Household debt levels in this country continue to rise - but how much debt is too much?
Shawn Stillman - Co-founder and mortgage broker - Mortgage Outlet
“No – I don’t think the current methodology is capable of accurately measuring household indebtedness, given that many workers in the ‘gig economy’ are either not reporting or under-reporting income. Given the increase in cash work, side jobs and such revenue streams as driving for Uber or renting out an apartment on Airbnb, income that was previously measurable might not be reported.
Statistics Canada gets its income data from the CRA; if income is under-reported, it could appear that debt-to-income levels have increased, when in reality it could just be that reported levels of income have not kept pace.”
James Laird - President - CanWise Financial
“It shouldn’t be a surprise to anyone that record low interest rates have led to record debt levels. When money is cheap, people borrow lots of it, which isn’t a bad thing as long households have used the money to secure real assets and build wealth, which generally they have.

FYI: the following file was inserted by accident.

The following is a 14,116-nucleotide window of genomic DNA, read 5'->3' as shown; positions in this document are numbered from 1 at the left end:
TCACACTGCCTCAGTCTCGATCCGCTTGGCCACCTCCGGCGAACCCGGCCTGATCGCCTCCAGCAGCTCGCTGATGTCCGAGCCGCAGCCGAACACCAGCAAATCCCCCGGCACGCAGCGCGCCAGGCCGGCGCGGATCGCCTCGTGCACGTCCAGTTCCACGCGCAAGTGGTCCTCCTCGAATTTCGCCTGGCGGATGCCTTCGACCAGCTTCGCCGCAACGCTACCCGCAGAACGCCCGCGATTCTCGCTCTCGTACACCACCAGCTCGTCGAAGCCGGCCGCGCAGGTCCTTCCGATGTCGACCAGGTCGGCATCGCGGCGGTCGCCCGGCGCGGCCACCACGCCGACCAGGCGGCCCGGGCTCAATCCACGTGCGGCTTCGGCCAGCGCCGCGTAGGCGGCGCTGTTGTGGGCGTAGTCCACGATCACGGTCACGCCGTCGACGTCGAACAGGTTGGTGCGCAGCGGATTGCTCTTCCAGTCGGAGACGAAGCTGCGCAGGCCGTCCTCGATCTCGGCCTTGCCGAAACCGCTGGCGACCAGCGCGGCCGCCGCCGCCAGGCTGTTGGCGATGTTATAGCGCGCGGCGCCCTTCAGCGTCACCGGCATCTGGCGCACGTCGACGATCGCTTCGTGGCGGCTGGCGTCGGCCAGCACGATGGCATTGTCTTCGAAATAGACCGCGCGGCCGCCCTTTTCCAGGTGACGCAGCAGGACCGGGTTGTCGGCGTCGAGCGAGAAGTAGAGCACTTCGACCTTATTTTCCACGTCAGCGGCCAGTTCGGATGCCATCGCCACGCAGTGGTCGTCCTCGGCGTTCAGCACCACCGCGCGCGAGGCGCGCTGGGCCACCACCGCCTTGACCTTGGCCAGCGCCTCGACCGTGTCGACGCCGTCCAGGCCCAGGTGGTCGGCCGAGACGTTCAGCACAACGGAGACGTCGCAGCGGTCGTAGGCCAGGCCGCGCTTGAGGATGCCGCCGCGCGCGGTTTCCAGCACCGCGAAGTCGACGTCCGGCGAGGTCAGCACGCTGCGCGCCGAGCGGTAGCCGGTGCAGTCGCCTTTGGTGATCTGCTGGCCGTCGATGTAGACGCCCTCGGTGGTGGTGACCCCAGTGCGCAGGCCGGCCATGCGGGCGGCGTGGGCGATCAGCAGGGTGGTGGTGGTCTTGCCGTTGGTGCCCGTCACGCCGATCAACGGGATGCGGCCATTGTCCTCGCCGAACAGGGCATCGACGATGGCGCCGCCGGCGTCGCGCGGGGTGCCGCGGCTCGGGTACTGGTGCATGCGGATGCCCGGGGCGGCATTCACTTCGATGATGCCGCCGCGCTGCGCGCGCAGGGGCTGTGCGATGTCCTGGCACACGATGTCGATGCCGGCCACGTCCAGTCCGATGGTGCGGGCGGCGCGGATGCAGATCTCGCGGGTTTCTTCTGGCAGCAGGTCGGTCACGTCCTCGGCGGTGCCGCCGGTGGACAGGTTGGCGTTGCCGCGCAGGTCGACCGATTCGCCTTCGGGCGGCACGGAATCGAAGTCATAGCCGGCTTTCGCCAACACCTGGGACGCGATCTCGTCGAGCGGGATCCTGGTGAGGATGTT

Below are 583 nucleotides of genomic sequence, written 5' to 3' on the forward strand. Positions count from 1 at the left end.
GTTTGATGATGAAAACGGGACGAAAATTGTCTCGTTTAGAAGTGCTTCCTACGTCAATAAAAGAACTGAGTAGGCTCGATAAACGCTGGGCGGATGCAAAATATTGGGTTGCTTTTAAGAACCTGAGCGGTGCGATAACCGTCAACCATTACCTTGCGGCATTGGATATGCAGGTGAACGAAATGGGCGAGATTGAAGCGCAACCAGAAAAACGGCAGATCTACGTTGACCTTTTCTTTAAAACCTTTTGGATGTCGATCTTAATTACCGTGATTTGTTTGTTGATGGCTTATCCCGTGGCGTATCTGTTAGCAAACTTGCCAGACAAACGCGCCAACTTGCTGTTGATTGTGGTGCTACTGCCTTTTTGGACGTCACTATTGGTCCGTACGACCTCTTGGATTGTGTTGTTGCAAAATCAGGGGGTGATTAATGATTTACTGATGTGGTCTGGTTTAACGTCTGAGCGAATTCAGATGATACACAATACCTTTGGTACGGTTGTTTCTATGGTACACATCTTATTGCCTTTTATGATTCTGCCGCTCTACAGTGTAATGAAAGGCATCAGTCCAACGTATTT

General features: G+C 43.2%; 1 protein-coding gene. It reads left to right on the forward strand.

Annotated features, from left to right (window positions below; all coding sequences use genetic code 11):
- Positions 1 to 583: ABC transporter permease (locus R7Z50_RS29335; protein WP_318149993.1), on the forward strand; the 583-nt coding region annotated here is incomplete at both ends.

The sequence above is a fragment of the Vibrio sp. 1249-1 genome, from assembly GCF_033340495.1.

Any household that has spent borrowed funds on things like cars and travel will feel pinched when rates rise.”
Ron Butler - Mortgage broker - Butler Mortgage
“In British Columbia, mortgage origination has fallen 26%; I predict 2019 will be the lowest mortgage origination year in Canada in the last 20 years so. Household indebtedness is headed down, whether it wants to or not. I think if we wait to see the results of the second quarter of the current year, we will have confirmation.
This may be the beginning of a big property value and real estate activity shift in this country, and we may have other things to worry about than household indebtedness over the next two years.”